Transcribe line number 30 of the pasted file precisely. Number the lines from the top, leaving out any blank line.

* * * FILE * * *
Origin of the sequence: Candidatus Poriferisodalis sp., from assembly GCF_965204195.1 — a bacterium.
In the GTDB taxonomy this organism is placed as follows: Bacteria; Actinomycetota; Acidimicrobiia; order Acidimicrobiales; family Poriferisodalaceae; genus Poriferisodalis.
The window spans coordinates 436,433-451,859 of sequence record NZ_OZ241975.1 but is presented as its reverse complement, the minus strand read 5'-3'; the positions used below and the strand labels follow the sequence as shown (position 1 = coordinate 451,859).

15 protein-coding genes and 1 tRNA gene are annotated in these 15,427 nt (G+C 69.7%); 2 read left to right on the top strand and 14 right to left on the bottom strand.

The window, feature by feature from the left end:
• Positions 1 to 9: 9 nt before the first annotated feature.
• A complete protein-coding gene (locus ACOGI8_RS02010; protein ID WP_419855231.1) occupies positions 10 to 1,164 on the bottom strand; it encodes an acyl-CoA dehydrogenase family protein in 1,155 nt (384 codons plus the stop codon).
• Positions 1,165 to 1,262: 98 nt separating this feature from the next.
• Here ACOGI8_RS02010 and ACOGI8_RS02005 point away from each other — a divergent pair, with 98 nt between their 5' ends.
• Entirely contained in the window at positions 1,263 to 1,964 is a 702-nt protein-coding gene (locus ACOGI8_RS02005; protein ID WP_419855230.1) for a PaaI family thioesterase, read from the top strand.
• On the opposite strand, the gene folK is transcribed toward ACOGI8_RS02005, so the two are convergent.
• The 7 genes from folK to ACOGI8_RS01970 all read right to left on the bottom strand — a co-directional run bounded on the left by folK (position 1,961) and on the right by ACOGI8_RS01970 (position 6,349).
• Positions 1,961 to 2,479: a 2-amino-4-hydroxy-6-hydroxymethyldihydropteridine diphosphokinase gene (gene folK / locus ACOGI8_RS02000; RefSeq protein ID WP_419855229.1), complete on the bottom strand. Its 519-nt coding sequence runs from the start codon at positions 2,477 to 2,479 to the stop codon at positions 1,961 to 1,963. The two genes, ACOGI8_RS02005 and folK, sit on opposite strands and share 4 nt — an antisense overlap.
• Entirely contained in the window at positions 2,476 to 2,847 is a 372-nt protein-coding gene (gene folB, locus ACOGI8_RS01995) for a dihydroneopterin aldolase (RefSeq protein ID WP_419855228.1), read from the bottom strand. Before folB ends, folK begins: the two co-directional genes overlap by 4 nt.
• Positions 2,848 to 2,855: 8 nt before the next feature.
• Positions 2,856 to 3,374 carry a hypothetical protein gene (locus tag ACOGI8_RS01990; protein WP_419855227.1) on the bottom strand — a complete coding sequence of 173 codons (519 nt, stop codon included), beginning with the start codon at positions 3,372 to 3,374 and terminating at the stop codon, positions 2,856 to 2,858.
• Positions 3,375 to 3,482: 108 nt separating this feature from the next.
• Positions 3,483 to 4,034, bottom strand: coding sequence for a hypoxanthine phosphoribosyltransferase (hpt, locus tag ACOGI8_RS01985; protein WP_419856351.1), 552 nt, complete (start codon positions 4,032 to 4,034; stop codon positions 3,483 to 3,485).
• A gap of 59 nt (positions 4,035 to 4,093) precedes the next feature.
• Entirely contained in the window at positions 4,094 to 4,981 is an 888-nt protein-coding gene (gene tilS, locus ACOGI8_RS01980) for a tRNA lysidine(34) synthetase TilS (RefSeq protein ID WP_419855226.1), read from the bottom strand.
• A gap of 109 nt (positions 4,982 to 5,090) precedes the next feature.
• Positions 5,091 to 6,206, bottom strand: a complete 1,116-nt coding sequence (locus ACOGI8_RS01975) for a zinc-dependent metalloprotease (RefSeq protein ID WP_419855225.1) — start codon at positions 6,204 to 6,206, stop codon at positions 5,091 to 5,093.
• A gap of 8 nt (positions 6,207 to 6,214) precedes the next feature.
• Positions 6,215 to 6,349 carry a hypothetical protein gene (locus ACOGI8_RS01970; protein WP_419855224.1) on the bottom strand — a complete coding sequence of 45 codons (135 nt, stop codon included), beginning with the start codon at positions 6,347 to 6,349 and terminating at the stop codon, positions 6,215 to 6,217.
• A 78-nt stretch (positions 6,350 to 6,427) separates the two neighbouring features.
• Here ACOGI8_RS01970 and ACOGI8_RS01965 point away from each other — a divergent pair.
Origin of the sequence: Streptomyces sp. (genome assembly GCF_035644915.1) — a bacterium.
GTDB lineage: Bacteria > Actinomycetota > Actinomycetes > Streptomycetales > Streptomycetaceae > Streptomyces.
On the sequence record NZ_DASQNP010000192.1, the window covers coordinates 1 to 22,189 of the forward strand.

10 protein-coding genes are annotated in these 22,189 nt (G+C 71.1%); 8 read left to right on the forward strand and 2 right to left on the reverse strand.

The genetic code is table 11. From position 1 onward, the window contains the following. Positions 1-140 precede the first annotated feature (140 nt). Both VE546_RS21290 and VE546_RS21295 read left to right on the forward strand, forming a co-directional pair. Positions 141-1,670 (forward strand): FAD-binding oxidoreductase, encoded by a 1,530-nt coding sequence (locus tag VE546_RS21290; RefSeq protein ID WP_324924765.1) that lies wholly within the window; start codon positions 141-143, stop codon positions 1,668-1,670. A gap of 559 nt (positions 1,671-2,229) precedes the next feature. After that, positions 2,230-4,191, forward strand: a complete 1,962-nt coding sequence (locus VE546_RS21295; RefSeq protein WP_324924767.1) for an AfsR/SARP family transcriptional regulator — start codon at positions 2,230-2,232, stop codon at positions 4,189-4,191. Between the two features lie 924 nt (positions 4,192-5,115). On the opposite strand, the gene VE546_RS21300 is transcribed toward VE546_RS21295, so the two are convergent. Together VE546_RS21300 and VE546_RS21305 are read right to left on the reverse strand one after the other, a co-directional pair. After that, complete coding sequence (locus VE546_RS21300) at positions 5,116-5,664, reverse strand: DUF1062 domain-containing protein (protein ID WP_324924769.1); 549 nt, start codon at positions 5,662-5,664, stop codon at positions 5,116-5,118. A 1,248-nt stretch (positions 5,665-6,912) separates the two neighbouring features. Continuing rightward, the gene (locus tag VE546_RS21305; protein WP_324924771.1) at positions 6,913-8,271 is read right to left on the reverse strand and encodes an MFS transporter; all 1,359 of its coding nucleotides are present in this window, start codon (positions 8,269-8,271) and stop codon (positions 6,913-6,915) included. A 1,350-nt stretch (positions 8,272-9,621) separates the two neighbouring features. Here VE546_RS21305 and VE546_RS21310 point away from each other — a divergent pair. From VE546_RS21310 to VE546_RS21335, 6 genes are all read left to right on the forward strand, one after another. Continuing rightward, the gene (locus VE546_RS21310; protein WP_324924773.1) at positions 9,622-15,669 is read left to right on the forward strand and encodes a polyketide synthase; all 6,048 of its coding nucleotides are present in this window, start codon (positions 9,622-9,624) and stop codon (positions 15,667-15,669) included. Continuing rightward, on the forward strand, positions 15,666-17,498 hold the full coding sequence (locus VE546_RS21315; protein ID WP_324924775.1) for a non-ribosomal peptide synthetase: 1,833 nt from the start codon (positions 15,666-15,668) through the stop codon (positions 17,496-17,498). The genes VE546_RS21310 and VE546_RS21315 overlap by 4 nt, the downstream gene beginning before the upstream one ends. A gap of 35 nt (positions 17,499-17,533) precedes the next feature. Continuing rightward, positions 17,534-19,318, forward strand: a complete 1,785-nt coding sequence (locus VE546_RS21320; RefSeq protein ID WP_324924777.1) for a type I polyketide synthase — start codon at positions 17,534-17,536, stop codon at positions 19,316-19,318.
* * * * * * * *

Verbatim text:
10 protein-coding genes are annotated in these 22,189 nt (G+C 71.1%); 8 read left to right on the forward strand and 2 right to left on the reverse strand.